Only the 32 bytes general header (supposedly) at the beginning, and each 16 bytes chunk header (also supposedly) are removed, from what I could see. What remains still contains the actual binary content of both the video and audio (the size of the converted .mp4 is smaller but not by much, if the video chunks were removed the size would be much smaller). Why some tools identify this mix of video and audio with no standard structure as audio and others as video remains a mystery. (I tried to remove a few video chunks manually from the original .264 file, at the beginning or at the end, to see if it would be identified as audio in MKVToolNix, but it didn't work.)
    I don't think that there's a specific footer indicating the end of every chunk, but (as explained in the page you linked) in each header, right after the "ITKV" or "ITKA" string, there's an hexadecimal value which corresponds to the length of the chunk that follows. For instance, at offset 185, there's "94 00", which reads as 00 94 in "little-endian", which translates to 148 in decimal base, and the length of the chunk that follows from 197 to 344 (starting right after the end of the 16 bytes header and ending right before the next "ITKx" string) is indeed 148 bytes. Then at 349 there's "C0 0E" => 0E C0 => 3776, and 361 to 4136 is indeed 3776. And so on...
    Also, here are text files created following a thorough search of either "ITKV" strings or "ITKA" strings, indicating the position of each :
    P200109_164544_165544.264 -- ITKV.txt
    P200109_164544_165544.264 -- ITKA.txt
    I tried to come up with something based on this but it didn't go very far.
    The idea was to edit those lists (with TEDNotepad or Calc) to turn each line into a command for a little tool called dsfo, from here :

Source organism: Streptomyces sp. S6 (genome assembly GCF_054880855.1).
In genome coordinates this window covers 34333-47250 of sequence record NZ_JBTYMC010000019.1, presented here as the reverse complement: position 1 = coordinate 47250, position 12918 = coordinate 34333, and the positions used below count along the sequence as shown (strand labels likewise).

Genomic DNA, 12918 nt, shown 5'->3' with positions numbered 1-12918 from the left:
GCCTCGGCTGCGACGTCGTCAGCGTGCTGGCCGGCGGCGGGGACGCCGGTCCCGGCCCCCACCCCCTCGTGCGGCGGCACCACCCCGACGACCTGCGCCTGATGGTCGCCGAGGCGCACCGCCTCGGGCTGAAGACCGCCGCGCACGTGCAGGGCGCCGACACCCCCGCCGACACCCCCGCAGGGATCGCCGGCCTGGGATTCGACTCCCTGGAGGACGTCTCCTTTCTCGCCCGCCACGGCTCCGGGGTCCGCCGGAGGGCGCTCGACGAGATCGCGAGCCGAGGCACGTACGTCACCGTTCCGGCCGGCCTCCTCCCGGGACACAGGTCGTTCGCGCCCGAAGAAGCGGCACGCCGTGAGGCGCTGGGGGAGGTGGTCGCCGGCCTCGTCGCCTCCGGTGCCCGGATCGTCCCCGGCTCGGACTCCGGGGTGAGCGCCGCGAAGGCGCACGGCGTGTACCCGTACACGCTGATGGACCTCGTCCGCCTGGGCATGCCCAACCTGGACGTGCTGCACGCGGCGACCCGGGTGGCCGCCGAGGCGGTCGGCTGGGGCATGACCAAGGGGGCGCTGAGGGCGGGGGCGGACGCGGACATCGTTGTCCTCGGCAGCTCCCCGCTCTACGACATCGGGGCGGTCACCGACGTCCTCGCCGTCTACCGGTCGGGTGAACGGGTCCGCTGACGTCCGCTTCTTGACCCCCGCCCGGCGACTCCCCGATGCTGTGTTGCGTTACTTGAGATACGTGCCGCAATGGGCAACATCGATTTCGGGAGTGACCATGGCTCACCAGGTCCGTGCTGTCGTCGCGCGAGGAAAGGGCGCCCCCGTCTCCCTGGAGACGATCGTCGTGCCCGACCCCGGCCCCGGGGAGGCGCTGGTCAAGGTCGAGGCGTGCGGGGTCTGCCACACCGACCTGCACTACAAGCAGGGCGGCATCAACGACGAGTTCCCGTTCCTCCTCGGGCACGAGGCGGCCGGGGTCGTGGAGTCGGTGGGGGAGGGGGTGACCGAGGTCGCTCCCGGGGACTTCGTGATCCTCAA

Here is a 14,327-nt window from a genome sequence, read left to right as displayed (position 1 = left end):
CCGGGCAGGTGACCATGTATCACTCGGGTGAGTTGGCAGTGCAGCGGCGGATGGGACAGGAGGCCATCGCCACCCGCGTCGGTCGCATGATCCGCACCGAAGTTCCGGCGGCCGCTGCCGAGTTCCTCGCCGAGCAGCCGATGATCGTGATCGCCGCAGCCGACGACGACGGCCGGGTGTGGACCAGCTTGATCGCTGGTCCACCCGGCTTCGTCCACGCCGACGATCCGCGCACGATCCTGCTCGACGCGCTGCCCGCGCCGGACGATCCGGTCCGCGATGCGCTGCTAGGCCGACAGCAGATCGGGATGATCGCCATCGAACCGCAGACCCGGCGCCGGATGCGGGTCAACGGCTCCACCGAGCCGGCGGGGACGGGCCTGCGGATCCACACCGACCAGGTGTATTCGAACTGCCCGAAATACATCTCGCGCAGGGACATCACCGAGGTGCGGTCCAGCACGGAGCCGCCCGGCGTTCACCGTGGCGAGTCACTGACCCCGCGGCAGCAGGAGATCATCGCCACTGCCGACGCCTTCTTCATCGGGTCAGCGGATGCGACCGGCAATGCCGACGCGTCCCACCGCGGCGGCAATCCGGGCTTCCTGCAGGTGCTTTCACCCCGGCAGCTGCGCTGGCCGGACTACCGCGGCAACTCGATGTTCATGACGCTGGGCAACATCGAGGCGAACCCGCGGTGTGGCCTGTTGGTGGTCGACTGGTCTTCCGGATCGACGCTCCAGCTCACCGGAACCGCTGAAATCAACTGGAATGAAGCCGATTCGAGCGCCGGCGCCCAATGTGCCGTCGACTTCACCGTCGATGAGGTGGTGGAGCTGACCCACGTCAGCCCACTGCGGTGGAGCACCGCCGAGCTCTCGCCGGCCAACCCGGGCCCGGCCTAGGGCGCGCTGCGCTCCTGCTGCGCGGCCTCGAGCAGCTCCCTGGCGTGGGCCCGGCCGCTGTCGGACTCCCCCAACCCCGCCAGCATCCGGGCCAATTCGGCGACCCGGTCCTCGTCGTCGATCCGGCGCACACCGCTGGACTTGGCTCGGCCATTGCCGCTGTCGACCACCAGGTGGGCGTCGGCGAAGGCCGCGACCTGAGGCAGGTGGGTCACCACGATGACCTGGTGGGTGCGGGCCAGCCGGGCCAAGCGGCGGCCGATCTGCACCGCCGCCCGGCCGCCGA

http://members.ozemail.com.au/~nulifetv/freezip/freeware/
    But a Python script might be enough to do such a task without a third-party tool.

    Hope it helps !
    Last edited by abolibibelot; 25th Jan 2020 at 16:00.
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  26. aBigMeanie aedipuss's Avatar
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    @aedipuss, sure, attached.

    lol am i blind or did it not get attached
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  27. Originally Posted by abolibibelot View Post
    If the ITKV is stripped from the MP4 file, then why does the MP4 contain audio still? I'm guessing the ITKV isn't the audio part. I can write a program in python to extract all these ITKV chunks but how do I know how the chunk ends? Does it have a certain footer at every chunk?
    Only the 32 bytes general header (supposedly) at the beginning, and each 16 bytes chunk header (also supposedly) is removed, from what I could see. What remains still contains the actual binary content of both the video and audio (the size of the converted .mp4 is smaller but not by much, if the video chunks were removed the size would be much smaller). Why some tools identify this mix of video and audio with no standard structure as audio and others as video remains a mystery. (I tried to remove a few video chunks manually from the original .264 file, at the beginning or at the end, to see if it would be identified as audio in MKVToolNix, but it didn't work.)
    I don't think that there's a specific footer indicating the end of every chunk, but (as explained in the page you linked) in each header, right after the "ITKV" or "ITKA" string, there's an hexadecimal value which corresponds to the length of the chunk that follows. For instance, at offset 185, there's "94 00", which reads as 00 94 in "little-endian", which translates to 148 in decimal base, and the length of the chunk that follows from 197 to 344 (starting right after the end of the 16 bytes header and ending right before the next "ITKx" string) is indeed 148 bytes. Then at 349 there's "C0 0E" => 0E C0 => 3776, and 361 to 4136 is indeed 3776. And so on...
    Also, here are text files created following a thorough search of either "ITKV" strings or "ITKA" strings, indicating the position of each :
    Image
    [Attachment 51663 - Click to enlarge]

    Image
    [Attachment 51664 - Click to enlarge]

    I tried to come up with something based on this but it didn't go very far.
    The idea was to edit those lists (with TEDNotepad or Calc) to turn each line into a command for a little tool called dsfo, from here :
    http://members.ozemail.com.au/~nulifetv/freezip/freeware/
    But a Python script might be enough to do such a task without a third-party tool.

    Hope it helps !
    I emailed the guy at the URL, we emailed back and forth and he kept insisting that the file didn't contain any audio, he said my pc must have "random audio generators" in a sarcastic manner, guess there is no pleasing some people xD

    I am doing the python script now, will update.
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  28. Well, here is all the ITKA data attached. 1.6mb file :/